Cover Story

Total alienation

Print edition : May 26, 2017

In Srinagar’s Lal Chowk, students clash with security forces on April 17. Photo: TAUSEEF MUSTAFA/AFP

Kashmir’s youths come out on the street in support of the militants and challenge the Indian state which they feel has been insensitive to their concerns.

ON May 4, a few thousand troops threw a ring around 20 villages in south Kashmir’s Shopian district. It was the first such “show of strength” in more than one decade against the militancy, but the message was also for the civilians that their support for the militants would not be tolerated. The way the Army and the police moved into the area reminded one of a situation in the early 1990s when militants had almost wrested “power” from the state and were roaming freely. The scene is not much different today, but the significant dynamic that those in authority need to take note of is that the people at large are against the anti-militant operation and are also doing everything they can to help the militants escape. This particular operation did not yield much, though an attack on an Army patrol left a civilian taxi driver (hired by the Army) dead and five soldiers injured.

As a top security official put it: “The message was conveyed.” An operation like this was in the offing for some time as south Kashmir was seen in the recent past as a bastion of militants. Ironically, it was until recently the stronghold of the ruling People’s Democratic Party (PDP), which won all the seats from Shopian and Pulwama districts in the 2014 Assembly elections. The Army operation also reflected how difficult the situation was in the region. Politicians have refrained from visiting south Kashmir, fearing attacks from militants or protests by people, though Chief Minister Mehbooba Mufti managed to visit the families of slain policemen in Kulgam on May 3 amidst heavy security. (The policemen were escorting a cash van of J&K Bank when they, along with some bank employees, came under attack.) Not many people were able to visit the family of ruling PDP district president Abdul Gani Dar, who was killed by militants recently. However, those responsible for VIP security said Ministers and senior politicians had themselves “abandoned the area”.

Whatever the outcome, according to well-placed sources, the cordon around the villages in Shopian district, was in tune with the decision taken in New Delhi, where Union Home Minister Rajnath Singh reviewed the situation in three meetings in the first week of May. New Delhi is “concerned” about the security situation, and is said to have given the “go ahead” for a cleansing operation to establish the “lost writ of the state”. The fear, however, is that this might result in heavy civilian casualties as well.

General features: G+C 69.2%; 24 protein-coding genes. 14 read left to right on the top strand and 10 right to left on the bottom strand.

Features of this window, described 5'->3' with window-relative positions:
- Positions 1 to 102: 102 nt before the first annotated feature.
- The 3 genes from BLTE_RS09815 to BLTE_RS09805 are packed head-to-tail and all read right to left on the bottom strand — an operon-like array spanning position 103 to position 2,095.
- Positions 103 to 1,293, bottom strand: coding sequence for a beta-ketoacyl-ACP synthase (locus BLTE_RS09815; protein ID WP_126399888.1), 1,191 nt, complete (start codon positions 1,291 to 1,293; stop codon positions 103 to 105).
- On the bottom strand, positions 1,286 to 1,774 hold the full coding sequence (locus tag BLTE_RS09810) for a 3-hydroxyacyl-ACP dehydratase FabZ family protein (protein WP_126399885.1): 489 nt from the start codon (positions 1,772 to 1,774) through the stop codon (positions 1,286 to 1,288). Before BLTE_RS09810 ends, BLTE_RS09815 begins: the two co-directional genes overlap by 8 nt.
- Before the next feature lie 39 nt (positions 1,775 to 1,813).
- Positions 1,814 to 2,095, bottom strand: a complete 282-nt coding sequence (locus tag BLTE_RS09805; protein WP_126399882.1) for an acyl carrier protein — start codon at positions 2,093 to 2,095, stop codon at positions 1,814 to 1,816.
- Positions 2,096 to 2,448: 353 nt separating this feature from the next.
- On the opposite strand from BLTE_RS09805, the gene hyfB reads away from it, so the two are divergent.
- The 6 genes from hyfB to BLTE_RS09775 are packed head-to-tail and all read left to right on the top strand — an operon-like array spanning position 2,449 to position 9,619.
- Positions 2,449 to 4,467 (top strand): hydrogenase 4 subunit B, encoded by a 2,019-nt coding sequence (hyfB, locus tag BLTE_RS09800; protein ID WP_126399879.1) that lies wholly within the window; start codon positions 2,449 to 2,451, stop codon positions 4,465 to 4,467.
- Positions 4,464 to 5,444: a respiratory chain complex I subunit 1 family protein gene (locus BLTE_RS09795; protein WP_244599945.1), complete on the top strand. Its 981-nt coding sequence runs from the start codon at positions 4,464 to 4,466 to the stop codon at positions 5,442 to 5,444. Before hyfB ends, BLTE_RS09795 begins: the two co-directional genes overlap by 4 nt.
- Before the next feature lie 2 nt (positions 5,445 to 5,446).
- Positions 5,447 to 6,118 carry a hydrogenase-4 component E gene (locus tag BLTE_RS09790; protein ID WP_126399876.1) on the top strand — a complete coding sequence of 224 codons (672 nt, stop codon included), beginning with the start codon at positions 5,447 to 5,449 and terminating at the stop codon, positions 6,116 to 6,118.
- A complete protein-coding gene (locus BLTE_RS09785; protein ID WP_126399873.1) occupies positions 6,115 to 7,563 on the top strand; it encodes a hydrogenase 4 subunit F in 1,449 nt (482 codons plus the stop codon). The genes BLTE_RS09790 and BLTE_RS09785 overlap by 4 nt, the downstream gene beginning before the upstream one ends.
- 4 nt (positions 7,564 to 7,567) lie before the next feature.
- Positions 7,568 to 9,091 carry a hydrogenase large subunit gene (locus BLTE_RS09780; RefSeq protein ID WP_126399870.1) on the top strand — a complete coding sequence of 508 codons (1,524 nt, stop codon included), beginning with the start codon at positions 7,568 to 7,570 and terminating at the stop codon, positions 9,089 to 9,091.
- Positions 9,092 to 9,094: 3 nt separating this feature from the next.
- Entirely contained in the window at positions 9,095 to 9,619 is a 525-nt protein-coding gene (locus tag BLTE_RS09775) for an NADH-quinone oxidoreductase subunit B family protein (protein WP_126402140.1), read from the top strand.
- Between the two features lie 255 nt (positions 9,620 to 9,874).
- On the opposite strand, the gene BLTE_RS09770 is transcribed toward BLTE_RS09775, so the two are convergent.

Shopian is the first place where the “experiment” has been done, and the exercise will continue in the days to come. There was resistance in a few villages, but Deputy Inspector General of Police S.P. Pani told this writer that they “got cooperation from some villages as well”. According to him, militancy is not the challenge, but a breakdown of law and order, in which people get involved and put up resistance, makes their job difficult. “We want to avoid casualties and obviously that slows down our progress,” he said.

Pani believes that the situation in south Kashmir has been blown out of proportion. “We have 88 local militants active in the area. It is not difficult to deal with them,” but the problem was that “they are more connected with the people, thus attracting crowds to defend them”, he said. “That, however, is a temporary phase and we will overcome that,” he added.

The confidence of the officers that they can regain control of south Kashmir may have taken a knock when the Election Commission cancelled the byelection to the Anantnag Lok Sabha seat (covering entire south Kashmir). It was scheduled to be held three days after the byelection to the Srinagar seat on April 9, but when eight people were killed in violence on election day, the PDP candidate and Mehbooba Mufti’s brother Tassaduq Mufti sought postponement of the Anantnag byelection. The Election Commission postponed it to May 25, but when things did not improve, it put off the election indefinitely.

Many analysts saw this as unprecedented because even at the peak of militancy the Central government managed to hold elections. They saw the cancellation as surrender to the stone throwers and other protesters and a response to the increasing people’s resistance to the electoral process, which witnessed a 65 per cent turnout in 2014. This was like a windfall for the separatists as their call for a boycott of elections in the past had been all but ignored by the people. But the 7 per cent turnout in the Srinagar byelection and the violence on that day seemed to suggest that it was an expression of the people’s disaffection with the state and also their disconnect with politicians.